Diesel gensets on standby for MCPD26 March 2019
With the Medium Combustion Plant Directive driving ever lower emissions, engineering advances are being implemented in standby diesel engine technology to ensure it remains a sound investment for the foreseeable future. By Jason Harryman Finning, Cannock, UK
December 2018 saw the Medium Combustion Plant Directive (MCPD) come into force for new plants, with the aim of reducing sulphur dioxide, nitrogen oxides and particulates in exhaust gases from combustion plant rated between 1 MW and 50 MW thermal input.
This stringent emissions legislation will have a wide-reaching impact, affecting new and existing combustion plant such as gensets, boilers and gas turbines at as many as 150 000 sites in Europe.
With diesel fuelled generators playing such a critical role in many on-site power generation applications, operators will be looking for reassurances that their existing plant will reman unaffected. Some sources have suggested that achieving the new limit on nitrogen oxide emissions with a typical four-stroke engine process will not be feasible.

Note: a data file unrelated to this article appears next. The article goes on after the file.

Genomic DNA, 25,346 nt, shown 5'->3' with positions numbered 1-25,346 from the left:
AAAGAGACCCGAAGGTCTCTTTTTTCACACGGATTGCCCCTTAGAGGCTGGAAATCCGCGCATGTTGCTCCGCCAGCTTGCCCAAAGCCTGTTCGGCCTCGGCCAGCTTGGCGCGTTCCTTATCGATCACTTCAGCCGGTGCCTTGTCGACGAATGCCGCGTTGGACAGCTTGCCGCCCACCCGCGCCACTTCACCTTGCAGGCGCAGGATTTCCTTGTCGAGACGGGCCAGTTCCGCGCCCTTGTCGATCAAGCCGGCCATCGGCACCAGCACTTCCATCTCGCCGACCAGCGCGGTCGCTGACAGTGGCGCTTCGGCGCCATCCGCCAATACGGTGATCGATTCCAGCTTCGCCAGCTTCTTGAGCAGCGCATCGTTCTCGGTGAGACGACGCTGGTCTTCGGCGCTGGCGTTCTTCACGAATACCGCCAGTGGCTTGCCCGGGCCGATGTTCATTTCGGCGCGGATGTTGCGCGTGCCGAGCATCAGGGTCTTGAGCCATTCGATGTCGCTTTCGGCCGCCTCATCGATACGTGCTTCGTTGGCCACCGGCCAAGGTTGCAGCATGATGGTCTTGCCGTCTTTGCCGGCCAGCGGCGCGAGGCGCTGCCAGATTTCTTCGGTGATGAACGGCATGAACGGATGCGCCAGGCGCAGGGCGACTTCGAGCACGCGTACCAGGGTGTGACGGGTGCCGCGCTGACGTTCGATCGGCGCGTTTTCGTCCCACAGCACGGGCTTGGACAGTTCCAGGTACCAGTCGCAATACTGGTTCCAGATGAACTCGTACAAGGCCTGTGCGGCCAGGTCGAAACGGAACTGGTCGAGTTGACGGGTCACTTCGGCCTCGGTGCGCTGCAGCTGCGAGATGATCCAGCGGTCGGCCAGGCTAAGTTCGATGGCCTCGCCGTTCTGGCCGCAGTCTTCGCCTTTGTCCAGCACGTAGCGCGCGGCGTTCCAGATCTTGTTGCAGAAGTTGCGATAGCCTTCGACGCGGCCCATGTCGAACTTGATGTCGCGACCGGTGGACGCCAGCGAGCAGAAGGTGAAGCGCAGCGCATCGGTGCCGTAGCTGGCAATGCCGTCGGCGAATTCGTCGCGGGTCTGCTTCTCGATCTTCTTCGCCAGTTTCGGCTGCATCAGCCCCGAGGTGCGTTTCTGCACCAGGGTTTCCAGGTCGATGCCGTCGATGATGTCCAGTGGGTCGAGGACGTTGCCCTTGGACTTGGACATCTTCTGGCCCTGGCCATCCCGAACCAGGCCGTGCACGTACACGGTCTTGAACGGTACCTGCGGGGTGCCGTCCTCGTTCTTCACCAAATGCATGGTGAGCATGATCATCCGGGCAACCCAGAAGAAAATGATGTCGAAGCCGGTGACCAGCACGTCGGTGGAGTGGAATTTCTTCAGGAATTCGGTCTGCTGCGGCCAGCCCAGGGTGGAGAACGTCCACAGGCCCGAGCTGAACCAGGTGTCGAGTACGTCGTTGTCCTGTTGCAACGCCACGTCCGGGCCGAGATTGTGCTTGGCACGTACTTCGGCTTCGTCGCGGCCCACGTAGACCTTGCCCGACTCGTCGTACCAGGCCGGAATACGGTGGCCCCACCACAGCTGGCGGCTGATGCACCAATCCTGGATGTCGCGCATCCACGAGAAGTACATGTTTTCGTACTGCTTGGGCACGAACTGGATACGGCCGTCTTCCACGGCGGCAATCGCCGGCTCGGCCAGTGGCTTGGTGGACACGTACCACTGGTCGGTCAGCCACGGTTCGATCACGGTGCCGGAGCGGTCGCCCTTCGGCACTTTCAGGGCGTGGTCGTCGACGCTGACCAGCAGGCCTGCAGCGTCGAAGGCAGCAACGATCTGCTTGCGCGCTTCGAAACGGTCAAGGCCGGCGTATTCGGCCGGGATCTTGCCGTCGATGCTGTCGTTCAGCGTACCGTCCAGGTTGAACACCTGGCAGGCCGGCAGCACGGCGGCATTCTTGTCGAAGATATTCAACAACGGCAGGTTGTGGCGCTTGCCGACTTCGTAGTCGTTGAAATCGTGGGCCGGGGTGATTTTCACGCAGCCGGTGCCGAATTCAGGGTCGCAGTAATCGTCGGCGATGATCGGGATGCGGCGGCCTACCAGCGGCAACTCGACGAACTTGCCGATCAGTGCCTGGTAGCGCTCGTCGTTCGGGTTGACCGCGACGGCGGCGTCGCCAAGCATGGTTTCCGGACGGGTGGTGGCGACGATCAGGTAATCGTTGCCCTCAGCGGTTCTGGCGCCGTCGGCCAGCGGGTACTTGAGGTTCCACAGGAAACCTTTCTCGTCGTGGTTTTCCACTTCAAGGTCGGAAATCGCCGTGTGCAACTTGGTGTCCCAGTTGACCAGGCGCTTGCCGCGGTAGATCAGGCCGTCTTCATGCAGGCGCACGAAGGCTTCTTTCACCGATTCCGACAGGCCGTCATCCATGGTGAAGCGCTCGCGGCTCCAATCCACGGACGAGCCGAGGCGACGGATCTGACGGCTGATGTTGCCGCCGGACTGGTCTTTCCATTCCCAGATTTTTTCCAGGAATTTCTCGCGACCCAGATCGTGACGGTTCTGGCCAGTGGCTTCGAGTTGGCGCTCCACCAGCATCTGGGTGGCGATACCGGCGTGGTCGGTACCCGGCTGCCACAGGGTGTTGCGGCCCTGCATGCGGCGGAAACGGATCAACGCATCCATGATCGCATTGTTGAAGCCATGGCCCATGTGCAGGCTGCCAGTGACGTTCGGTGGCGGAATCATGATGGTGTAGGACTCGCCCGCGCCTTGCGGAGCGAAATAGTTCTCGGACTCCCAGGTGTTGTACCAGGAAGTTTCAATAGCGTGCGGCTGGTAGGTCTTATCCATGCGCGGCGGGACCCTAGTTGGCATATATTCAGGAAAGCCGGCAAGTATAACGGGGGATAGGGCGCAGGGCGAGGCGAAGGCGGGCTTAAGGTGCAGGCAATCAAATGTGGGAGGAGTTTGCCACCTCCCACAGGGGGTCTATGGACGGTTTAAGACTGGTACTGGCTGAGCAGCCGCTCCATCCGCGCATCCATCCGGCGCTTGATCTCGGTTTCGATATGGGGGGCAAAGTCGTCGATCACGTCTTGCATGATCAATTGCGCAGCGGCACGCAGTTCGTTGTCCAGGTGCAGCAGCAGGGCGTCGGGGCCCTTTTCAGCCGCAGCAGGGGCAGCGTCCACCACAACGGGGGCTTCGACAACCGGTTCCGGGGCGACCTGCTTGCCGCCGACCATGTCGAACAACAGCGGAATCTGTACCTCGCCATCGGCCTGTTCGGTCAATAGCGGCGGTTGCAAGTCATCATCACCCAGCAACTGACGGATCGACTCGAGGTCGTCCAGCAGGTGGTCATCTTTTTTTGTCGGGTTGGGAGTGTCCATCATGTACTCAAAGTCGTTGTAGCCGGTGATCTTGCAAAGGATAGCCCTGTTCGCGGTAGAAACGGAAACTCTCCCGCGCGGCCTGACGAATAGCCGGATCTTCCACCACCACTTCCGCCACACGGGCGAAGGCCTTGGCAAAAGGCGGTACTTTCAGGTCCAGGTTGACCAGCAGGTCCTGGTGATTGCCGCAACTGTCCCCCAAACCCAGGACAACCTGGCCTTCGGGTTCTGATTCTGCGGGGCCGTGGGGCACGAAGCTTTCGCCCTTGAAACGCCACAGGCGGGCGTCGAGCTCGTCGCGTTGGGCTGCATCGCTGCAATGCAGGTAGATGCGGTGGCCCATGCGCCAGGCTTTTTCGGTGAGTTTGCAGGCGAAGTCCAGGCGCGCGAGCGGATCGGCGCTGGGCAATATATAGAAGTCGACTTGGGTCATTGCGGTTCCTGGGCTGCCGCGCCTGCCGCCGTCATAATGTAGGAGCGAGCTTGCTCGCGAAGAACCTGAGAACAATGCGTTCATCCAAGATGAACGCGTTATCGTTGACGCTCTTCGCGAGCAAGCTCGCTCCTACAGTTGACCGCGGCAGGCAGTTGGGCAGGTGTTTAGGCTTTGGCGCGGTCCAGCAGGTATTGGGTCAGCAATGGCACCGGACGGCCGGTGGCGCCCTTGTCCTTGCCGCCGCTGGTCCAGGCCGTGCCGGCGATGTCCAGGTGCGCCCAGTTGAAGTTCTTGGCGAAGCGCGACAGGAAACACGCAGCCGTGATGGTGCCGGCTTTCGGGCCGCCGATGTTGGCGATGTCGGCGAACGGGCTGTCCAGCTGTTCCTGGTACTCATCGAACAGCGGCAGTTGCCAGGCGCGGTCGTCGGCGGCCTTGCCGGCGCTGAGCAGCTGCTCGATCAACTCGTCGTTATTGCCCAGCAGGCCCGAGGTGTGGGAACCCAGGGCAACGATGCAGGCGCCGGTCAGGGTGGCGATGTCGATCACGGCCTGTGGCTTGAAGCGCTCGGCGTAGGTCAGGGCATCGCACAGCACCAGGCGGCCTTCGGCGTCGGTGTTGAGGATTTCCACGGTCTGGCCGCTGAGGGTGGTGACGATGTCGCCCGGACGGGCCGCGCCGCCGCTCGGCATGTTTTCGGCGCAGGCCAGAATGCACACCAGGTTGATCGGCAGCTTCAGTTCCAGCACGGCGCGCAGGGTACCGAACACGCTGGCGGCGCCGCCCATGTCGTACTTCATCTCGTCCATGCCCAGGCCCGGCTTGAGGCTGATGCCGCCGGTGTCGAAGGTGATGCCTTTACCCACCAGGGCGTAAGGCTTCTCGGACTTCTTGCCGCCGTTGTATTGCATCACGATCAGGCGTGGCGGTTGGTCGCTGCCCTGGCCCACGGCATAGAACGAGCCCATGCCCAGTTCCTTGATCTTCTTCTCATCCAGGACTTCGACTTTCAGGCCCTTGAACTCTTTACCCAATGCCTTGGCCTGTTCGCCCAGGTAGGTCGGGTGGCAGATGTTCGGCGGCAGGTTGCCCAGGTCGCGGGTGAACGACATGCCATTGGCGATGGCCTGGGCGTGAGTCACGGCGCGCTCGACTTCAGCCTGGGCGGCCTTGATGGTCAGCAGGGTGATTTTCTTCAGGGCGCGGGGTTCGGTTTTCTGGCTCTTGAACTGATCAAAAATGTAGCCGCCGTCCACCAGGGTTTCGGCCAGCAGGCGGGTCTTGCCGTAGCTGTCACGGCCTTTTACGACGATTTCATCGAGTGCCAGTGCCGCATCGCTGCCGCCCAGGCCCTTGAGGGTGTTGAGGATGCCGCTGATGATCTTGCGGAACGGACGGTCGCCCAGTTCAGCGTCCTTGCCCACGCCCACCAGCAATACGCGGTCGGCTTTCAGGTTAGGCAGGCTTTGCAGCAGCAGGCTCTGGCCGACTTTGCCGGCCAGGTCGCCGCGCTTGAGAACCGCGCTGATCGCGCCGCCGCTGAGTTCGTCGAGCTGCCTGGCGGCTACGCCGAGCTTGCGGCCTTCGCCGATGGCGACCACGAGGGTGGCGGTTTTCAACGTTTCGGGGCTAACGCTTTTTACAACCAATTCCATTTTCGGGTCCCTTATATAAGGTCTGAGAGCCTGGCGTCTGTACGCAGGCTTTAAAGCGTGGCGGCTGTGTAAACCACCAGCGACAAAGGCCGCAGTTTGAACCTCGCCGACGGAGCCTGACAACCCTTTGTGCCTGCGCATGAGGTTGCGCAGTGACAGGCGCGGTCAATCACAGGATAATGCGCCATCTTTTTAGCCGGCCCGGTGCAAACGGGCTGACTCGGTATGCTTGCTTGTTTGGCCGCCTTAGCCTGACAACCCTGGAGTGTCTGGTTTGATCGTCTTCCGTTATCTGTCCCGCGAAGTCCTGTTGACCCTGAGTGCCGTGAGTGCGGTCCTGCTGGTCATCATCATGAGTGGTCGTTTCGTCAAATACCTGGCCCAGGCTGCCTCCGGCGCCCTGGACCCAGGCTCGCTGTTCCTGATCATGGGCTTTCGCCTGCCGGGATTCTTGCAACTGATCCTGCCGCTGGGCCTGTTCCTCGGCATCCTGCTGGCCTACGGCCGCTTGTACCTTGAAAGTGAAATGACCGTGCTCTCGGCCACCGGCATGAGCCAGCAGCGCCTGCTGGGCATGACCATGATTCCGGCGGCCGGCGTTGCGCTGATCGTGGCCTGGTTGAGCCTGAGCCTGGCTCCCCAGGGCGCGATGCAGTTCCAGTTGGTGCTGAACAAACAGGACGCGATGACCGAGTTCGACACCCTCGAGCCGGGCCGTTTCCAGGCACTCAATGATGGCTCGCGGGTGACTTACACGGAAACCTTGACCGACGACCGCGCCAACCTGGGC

Operators of existing plants still have a while to comply (registering by 1 January 2024 for plant over 5 MW and by 1 January 2029 for plant between 1 MW and 5 MW (thermal input)). However, with the long lifespan of much of the existing plant already installed in the UK, for example, many businesses may want to take steps to upgrade an existing installation, rather than replacing with a new, already compliant model, especially if the installation is performing efficiently and reliably.
Reducing NOx levels
The first area to consider is the application of the diesel generator, specifically the number of operating hours. Some generators can receive an exemption if they operate for no more than 500 hours per year when measured as a three-year rolling average for new plants, and a five-year rolling average for existing plants.